Earlier this week Governor Gregoire asked agency budget directors to prepare for budget cuts of up to 10 percent ($1.7 billion). Today the state’s Economic and Revenue Forecast Council released the revenue total’s for August underscoring the prudence of the Governor’s actions. Based on the numbers, the September 15 revenue forecast could put the state budget in the red. From the Council’s press release:

“Revenue collections through August 10, 2011 came in $9.4 million (0.8%) below the June forecast. Cumulatively, collections are $30.8 million (1.3%) below the forecast. Due to the recent deterioration in national and state economic conditions, the shortfall is likely to increase in the remainder of the year.

At the time of the June revenue forecast, the state and national economies were experiencing a slowdown after moderately strong growth in the spring. The forecast assumed the slowdown would continue through June, with improvement beginning in July and then accelerating.

Revenues so far have come in close to the forecast, but in recent weeks it has become clear that the increase in economic activity which was expected to be underway by now has not occurred. In addition, estimates of national growth for the remainder of the year have been revised down sharply. The small current shortfall is therefore likely to grow relative to the June forecast in the upcoming months.

Our guarded optimism about the second half prospects of the national economy has given way to a sinking feeling of pessimism. The national economic outlook has weakened significantly since our last forecast. The European economy is in no better shape as its sovereign debt problems have now spread beyond Greece to Italy and Spain. To add to the mess, although Congress was able to lift the federal debt ceiling in time to avoid a default on U.S. Bonds, it was not timely enough to prevent a debt rating downgrade by Standard & Poor’s (S&P). Bond, equity and commodity markets are now all pointing to a sharp economic slowdown ahead. Consumer confidence is in the tank. The risk of the national economy slipping back into recession has increased significantly.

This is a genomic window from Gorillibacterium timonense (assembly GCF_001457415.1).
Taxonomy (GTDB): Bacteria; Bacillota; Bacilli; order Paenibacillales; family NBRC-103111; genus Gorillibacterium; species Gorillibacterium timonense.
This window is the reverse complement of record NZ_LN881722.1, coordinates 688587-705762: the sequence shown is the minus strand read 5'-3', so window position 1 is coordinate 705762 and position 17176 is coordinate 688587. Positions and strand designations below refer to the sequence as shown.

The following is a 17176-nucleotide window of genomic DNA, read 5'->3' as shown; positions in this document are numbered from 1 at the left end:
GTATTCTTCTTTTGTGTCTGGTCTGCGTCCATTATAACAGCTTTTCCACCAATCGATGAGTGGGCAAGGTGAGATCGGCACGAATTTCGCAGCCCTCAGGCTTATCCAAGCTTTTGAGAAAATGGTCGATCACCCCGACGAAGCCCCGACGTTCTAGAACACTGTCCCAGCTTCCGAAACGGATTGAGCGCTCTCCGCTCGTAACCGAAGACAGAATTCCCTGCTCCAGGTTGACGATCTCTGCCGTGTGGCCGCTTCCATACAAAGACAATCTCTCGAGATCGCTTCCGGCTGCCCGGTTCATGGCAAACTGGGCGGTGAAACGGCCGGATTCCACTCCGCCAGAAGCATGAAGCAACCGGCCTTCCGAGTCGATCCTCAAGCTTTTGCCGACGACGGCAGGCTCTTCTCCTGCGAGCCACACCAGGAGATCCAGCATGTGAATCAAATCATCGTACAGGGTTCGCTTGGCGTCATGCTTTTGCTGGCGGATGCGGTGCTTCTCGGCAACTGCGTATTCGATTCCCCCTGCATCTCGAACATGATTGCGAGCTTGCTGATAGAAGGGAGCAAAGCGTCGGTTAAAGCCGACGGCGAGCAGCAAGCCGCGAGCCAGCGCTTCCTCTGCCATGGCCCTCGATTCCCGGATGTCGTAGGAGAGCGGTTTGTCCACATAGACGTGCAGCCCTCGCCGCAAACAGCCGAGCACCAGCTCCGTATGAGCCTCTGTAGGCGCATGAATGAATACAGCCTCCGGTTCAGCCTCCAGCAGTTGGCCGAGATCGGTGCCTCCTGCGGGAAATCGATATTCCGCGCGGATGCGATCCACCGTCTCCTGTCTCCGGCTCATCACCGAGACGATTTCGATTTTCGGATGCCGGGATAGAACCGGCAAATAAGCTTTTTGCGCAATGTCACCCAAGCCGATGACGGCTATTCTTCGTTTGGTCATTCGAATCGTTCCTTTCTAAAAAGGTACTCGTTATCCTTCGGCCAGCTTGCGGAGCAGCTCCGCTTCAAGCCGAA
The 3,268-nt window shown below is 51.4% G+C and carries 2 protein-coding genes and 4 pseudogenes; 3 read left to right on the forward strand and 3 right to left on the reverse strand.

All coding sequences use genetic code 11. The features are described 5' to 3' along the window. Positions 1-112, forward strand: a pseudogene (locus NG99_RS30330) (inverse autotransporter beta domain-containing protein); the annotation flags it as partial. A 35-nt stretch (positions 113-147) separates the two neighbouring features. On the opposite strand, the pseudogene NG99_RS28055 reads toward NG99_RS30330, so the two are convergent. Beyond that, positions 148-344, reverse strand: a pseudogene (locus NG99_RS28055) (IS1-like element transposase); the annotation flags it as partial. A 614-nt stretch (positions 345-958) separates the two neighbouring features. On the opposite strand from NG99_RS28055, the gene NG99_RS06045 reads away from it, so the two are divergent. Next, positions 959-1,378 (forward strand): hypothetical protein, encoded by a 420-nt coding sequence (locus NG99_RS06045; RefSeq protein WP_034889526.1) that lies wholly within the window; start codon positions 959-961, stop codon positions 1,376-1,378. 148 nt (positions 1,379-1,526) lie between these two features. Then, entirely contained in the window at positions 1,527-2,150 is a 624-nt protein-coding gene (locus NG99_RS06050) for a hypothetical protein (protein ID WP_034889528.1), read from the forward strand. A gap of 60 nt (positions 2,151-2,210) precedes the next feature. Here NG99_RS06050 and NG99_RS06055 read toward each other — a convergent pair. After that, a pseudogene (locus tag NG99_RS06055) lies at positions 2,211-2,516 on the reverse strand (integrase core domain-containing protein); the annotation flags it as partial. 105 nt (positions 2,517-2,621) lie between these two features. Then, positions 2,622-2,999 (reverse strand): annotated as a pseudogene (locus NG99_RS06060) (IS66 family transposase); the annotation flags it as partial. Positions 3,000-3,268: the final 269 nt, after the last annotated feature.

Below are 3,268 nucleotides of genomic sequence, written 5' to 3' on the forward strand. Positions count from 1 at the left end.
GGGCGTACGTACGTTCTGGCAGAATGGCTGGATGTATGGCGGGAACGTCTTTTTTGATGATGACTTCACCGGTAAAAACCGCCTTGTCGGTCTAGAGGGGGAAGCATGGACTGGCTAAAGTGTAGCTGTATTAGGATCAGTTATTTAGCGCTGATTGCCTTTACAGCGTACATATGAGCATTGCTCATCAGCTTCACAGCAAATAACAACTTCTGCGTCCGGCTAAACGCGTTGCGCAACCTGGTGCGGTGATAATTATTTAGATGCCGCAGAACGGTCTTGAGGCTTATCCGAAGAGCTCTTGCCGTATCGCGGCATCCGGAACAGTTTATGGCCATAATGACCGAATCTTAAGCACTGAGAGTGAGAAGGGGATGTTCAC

The state, along with the nation, is now facing additional shocks and uncertainties from the deteriorating European sovereign debt crisis, Congressional wrangling over the debt ceiling, and the S&P downgrade of U.S. debt. The resulting decline in consumer confidence is likely to slow growth in Washington in the second half of this year and has increased the risk of another recession in the state’s economy.”

It is becoming increasingly likely the Governor may be forced to call a special session or order blunt across-the-board cuts before the legislature is scheduled to convene in January 2012.

Going forward it is probably time to provide the Governor discretionary budget cutting authority versus the current across-the-board option. Here is a summary of the various budget cutting authority for Governors across the country.

One potential reform could be something along the lines of allowing the Governor to make discretionary reductions that don’t exceed a set % (maybe between 5-10%) of an agency’s appropriations. Cuts in excess of the set % would require approval of a standing legislative emergency budget committee (made up of four corners). No reductions could be made in independently elects budgets without their approval or the standing legislative committee.

All reductions made would have to be immediately reported to legislative fiscal committees and posted on OFM/fiscal.wa.gov. This type of enhanced budget cutting authority for the Governor should provide enough discretion while addressing any accountability or transparency concerns while providing budget reduction tools other than current one size fits all across-the-board cuts option.

One potential benefit of providing this type of discretionary budget cutting authority for the Governor is enhanced taxpayer protection. While the Legislature could decide to raise taxes in a special session, the Governor can’t raise taxes on her own. This means the default response for budget deficits that arise when the Legislature is adjourned would be surgical spending reductions versus the uncertainty of facing tax increases in a special session.


[Reprinted from the Washington Policy Center blog; photo credit: flickr]